There has been difficulty acquiring isolation chambers for air ambulances because some companies do not make them large enough for some Bahamians, Minister of Health Dr. Duane Sands said yesterday.
Last week, Kim Johnson-Rolle, a Bimini resident who was confirmed to have had COVID-19, died after waiting 24 hours to be transported to a hospital on New Providence.
When she finally was airlifted off Bimini, it was in a defense force plane. It was later revealed that the air ambulance did not collect Johnson-Rolle because they had no isolation chambers, despite having assured their willingness and preparedness to transport Family Island COVID-19 patients.
Sands said some isolation chambers have been obtained, but there have been some challenges.
“The pods acquired by air ambulance came at a price of $10,000 each,” he said.
“Some are reusable and some are not. We also identified additional pods that we had in our inventory from the Ebola crisis. We also have coming in a number of other pods.
“One of the challenges is that we have to find devices that can fit our population. And I don’t want to be insensitive at all, but some of the isolation tubes can only carry people up to a certain size. And so, we have this peculiar challenge to find isolation tubes that can fit somebody who is 300 pounds or 350 pounds, because that is us.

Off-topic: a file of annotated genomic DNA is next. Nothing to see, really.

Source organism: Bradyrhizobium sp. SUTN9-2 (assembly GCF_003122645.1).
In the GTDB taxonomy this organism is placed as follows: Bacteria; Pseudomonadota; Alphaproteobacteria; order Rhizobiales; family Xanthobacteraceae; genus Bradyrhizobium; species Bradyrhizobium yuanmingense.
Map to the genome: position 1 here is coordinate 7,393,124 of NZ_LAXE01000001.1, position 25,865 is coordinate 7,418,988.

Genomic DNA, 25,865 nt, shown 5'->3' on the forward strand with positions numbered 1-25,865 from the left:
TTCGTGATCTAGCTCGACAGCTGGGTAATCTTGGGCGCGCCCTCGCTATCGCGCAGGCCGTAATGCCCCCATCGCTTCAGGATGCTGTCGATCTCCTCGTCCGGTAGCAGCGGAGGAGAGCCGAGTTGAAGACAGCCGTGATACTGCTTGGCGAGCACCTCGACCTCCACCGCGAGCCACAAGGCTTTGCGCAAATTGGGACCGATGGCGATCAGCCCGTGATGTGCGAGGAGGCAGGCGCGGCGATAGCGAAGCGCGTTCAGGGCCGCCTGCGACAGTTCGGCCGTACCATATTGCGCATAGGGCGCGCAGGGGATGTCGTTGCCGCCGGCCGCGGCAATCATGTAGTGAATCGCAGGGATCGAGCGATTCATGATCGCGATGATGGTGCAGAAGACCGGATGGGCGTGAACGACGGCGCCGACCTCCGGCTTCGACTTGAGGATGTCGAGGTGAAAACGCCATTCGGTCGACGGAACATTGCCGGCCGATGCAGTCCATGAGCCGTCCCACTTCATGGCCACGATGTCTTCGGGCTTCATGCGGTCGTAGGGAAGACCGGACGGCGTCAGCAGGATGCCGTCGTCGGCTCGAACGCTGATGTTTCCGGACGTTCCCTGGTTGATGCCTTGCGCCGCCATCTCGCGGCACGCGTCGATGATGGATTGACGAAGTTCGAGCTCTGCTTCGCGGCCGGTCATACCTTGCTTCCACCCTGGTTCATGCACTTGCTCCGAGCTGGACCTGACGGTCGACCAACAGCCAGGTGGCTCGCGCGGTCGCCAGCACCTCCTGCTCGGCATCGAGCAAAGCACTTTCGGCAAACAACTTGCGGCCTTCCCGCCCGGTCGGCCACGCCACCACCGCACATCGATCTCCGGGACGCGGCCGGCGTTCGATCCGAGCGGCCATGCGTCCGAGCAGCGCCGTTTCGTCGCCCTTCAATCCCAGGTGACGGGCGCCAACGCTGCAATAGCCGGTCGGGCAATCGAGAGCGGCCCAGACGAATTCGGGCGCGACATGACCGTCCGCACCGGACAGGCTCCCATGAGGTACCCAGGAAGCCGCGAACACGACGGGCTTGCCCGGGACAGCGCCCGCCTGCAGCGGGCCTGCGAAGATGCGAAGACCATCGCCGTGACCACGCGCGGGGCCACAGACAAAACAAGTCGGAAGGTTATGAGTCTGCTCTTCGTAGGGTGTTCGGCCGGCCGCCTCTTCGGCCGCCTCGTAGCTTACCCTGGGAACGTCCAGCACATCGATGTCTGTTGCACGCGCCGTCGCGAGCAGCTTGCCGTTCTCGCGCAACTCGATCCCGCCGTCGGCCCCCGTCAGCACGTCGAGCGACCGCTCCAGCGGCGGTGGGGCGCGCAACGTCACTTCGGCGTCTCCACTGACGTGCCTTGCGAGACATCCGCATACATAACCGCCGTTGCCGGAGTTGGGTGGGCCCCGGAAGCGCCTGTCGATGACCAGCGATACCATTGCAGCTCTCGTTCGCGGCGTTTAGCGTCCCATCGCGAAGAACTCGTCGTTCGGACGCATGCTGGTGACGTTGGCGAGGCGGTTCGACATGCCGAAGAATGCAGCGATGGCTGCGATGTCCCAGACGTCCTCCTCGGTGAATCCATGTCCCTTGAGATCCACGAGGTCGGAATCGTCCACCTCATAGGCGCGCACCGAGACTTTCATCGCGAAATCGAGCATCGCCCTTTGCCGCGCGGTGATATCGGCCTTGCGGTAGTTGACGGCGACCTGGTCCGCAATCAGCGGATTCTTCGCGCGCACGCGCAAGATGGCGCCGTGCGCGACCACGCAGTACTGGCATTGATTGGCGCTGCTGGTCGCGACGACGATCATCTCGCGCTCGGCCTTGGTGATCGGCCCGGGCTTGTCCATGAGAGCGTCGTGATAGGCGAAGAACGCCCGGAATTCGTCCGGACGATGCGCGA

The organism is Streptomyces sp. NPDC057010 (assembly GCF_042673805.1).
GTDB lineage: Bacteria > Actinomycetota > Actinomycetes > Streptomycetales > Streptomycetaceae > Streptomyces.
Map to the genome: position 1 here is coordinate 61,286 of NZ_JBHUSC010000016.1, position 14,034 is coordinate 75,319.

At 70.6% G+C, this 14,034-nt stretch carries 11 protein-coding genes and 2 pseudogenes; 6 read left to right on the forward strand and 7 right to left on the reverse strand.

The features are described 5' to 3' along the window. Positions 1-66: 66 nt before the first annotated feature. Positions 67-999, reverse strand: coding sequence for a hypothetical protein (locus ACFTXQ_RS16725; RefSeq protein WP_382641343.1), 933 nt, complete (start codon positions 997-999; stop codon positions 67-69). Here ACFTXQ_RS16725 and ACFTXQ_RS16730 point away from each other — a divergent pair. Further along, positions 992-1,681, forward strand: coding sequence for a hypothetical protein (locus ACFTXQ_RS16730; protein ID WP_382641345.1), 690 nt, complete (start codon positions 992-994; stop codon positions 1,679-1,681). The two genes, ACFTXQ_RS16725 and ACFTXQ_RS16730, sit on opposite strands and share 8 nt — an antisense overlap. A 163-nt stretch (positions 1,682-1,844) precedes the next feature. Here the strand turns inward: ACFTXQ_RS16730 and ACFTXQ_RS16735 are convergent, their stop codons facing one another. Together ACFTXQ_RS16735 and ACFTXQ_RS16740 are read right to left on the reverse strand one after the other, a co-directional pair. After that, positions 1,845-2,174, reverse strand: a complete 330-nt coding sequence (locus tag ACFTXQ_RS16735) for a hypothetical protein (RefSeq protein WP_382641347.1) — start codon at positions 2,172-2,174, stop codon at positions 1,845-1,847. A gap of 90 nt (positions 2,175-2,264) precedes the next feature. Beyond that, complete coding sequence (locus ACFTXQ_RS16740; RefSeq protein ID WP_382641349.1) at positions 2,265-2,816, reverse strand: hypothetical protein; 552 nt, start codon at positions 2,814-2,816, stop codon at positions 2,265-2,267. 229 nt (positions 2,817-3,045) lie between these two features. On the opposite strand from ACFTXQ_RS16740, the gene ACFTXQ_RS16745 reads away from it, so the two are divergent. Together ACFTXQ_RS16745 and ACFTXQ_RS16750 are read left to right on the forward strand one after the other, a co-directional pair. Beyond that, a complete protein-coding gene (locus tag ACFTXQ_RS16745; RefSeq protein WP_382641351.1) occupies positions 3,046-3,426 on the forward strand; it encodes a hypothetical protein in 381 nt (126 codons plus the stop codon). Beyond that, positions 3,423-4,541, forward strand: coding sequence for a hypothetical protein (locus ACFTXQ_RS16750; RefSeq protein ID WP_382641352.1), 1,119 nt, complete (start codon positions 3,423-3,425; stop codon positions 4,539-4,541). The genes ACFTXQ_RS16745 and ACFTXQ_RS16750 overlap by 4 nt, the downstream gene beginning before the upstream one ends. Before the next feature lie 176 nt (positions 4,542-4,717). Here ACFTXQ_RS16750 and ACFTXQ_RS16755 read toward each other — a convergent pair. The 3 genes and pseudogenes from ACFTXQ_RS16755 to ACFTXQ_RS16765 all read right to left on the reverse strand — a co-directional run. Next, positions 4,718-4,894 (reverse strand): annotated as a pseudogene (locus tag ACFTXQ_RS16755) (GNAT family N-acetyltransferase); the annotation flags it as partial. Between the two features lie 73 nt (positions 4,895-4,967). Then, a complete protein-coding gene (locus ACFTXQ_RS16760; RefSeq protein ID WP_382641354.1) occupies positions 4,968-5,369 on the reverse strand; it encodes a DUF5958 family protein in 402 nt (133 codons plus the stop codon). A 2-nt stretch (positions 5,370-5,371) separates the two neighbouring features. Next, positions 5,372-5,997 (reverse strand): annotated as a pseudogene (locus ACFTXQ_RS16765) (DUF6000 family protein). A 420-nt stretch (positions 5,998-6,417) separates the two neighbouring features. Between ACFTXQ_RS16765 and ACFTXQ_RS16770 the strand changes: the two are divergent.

“So, we are working to get through this. Some of the suppliers simply don’t make them that big. And hopefully, we will not have a problem with any particular patient.”
Prime Minister Dr. Hubert Minnis said last week that an investigation into the circumstances surrounding Johnson-Rolle’s long wait for an air ambulance was ongoing.
Sands said that investigation is not complete yet, but the government is doing all it can to ensure it does not happen again.
“We can point fingers, but I think our preferred approach is to see how we can make things better, how we can eliminate gaps, how we can avoid problems,” he said.
“And that means looking very critically at where we are and how we can do better, not just for some, but for every Bahamian all over the country.
“What’s going to happen in Ragged Island? What’s going to happen in Acklins? What’s going to happen in Mayaguana? These are the important questions.”